Just imagine the scene. A student pipes up during a literature class: "Come on Miss, do we have to do any more of this Shakespeare rubbish? When are we gonna read some Dimcho Debelyano?"
The shock of a British pupil demanding to learn about a Bulgarian poet might be enough to induce heart attacks among staff (if they recognised who Dimcho Debelyano is).
Yet the reverse is apparently occurring in schools in Bulgaria. Reports here suggest some pupils are complaining they could not care less about Debelyano - a compulsory subject of study on the national curriculum. Instead they are claiming they would rather read English or Spanish classics because they offer a more "universal" outlook.
Many teachers suspect that teenage pupils may be talking up their intellectual credentials as a cover for the fact they just can't be "bovvered" turning their attention to the demands of genuine Bulgarian literary fiction.
Tzvetan Tzvetanski, head of the Center for Educational Initiatives in Sofia, told The TES: "When the students say they prefer reading foreign authors, I am pretty sure that in reality they do not have Shakespeare or Victor Hugo in mind. Tolkien or J.K. Rowling are more likely to be to their taste. In most cases, contemporary writers passing through the valorisation of Hollywood are what the adolescents are keenest on."
However, teachers as well as pupils have been calling for the workload involved in studying Bulgarian language and literature to be made less burdensome. According to statistics provided by the education ministry recently, the average result in the subject in the latest exams was about 55 per cent. When it came to languages such as English, French and Spanish, the marks achieved ranged from 62 to 76 per cent.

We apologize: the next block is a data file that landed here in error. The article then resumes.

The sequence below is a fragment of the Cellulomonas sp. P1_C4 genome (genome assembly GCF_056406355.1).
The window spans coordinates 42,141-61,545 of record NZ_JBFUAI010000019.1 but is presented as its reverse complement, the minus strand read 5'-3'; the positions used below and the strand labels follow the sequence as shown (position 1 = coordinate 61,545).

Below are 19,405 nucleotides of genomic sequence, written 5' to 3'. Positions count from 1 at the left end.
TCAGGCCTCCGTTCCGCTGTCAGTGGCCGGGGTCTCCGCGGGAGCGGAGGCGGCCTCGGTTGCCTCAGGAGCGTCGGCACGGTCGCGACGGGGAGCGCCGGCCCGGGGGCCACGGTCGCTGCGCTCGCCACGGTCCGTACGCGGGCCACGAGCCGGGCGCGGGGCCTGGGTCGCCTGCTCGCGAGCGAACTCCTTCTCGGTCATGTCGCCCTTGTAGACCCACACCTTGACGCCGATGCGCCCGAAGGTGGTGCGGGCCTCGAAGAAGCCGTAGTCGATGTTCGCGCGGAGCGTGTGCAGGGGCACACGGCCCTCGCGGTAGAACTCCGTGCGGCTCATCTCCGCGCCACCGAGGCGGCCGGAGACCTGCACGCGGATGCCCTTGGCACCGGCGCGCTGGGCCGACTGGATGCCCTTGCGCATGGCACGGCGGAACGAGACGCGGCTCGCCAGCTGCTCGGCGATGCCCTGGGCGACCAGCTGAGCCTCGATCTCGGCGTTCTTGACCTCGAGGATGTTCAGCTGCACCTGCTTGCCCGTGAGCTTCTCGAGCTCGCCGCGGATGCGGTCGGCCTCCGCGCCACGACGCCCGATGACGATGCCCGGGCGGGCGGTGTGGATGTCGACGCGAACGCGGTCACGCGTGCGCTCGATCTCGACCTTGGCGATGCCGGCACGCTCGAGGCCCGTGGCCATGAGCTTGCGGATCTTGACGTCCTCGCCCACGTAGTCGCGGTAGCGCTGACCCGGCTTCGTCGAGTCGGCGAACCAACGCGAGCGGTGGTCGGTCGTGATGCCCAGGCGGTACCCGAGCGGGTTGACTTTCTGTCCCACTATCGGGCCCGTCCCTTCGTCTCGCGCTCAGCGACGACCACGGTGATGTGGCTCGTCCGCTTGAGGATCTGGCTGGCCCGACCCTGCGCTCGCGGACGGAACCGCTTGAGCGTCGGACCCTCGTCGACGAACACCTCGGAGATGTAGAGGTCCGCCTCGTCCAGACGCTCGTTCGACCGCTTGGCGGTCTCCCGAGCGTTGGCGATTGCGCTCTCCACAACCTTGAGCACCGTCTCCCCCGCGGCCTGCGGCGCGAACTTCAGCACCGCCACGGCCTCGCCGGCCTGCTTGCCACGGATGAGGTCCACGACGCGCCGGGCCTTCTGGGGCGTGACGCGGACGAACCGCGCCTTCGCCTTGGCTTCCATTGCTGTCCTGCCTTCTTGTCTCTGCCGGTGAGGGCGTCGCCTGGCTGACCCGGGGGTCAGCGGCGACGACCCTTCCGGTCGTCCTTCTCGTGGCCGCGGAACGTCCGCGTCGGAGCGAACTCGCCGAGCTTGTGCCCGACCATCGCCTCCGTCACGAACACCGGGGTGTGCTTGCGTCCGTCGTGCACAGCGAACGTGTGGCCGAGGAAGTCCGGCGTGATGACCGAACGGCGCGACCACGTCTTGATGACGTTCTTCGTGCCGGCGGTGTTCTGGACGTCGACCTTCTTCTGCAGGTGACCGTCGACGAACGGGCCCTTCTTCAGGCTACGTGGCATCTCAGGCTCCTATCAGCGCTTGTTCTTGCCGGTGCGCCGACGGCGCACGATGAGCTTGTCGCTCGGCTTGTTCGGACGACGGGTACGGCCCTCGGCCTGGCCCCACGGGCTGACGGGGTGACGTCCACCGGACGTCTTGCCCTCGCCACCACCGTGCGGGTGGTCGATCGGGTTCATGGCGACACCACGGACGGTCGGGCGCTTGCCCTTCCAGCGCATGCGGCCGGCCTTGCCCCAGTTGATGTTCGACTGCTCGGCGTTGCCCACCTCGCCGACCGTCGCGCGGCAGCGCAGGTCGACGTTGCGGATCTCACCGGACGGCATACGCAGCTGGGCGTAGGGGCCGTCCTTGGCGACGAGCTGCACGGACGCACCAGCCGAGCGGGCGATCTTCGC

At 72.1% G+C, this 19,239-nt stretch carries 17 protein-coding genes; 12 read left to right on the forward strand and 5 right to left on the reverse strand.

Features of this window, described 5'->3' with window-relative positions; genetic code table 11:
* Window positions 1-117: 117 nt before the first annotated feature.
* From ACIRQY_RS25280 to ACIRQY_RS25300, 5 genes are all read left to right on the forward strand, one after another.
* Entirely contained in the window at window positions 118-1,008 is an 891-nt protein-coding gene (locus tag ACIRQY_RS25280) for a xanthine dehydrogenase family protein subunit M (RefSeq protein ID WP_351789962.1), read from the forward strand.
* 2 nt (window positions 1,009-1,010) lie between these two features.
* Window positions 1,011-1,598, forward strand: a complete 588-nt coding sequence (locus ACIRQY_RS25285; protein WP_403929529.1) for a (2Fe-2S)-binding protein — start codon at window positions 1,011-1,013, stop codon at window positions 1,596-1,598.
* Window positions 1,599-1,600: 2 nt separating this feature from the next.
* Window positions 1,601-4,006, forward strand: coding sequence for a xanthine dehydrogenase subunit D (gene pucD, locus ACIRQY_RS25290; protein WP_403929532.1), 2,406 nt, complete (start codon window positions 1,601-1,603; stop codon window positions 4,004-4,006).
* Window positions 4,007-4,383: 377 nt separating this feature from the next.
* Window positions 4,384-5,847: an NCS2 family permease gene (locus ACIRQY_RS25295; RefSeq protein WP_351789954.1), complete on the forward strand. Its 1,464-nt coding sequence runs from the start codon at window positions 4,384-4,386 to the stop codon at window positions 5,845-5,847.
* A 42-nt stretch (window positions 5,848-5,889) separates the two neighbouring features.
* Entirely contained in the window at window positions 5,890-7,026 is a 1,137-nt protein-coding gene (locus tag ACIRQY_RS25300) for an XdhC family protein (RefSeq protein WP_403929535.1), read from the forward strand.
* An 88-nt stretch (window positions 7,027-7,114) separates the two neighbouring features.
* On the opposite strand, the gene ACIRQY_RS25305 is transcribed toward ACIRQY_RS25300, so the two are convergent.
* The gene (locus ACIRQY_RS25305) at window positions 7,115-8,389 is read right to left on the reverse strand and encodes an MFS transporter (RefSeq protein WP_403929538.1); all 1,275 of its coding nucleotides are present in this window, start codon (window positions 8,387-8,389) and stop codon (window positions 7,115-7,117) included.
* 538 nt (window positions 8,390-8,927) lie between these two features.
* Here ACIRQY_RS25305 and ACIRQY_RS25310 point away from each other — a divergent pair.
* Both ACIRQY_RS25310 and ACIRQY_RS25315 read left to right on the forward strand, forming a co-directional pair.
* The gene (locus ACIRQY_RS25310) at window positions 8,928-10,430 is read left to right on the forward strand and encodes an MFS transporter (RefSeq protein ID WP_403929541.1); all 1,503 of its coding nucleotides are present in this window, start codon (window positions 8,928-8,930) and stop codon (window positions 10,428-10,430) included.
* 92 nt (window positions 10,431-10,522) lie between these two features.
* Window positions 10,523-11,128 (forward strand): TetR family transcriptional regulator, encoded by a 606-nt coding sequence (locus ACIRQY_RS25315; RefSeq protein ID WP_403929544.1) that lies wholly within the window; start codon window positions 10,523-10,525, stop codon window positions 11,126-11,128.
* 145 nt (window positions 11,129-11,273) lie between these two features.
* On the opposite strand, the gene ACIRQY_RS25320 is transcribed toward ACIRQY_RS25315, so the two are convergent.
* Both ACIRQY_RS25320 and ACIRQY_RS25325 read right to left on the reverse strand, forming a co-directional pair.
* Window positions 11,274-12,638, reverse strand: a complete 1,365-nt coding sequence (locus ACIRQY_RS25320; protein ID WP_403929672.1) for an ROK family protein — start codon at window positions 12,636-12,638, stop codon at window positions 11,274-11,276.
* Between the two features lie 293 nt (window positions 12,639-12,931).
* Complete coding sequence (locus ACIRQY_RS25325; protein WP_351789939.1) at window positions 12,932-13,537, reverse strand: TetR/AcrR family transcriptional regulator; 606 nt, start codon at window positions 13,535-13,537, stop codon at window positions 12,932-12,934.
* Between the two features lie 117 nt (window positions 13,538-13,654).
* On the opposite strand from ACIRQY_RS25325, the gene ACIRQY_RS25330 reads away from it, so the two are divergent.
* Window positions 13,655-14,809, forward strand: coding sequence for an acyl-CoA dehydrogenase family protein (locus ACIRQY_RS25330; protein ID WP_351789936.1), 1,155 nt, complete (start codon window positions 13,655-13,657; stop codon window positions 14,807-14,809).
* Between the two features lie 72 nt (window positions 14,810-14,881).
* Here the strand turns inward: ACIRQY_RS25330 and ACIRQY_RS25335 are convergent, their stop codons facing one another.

Other observers here say that the failure rate in Bulgarian is less a case of students being taxed too vigorously when it comes to learning their own culture than a consequence of teaching methods inherited from the Communist period - which are about as inspiring as having a brick dropped on your head.
Mr Tzvetanski said: "If we use the term 'heavy workload' in the sense of 'too many classes' I believe that this is an excuse, but if we understand it in terms of a clumsy, boring and conservative way of teaching, then I stand behind the moves for change."
A corruption scandal during May arguably highlighted the beleaguered state of teaching and learning Bulgaria's language and literature. Two officials from the education ministry, Asen Petrov and Krasimir Lefterov, were found to have sold the answers to the school-leaving exam in the subject to students online for 600 levas (#163;256) a throw.
Both were caught out as a result of a lie-detector test, though Lefterov practically owned up to his misdemeanour when he refused to take it. The two were summarily dismissed by education minister, Sergey Ignatov, once the offences had been proved.
Pupils here may be willing to pay heavily for answers, but do not take the subject to their hearts - not when they have J.K. Rowling to look forward to, anyway.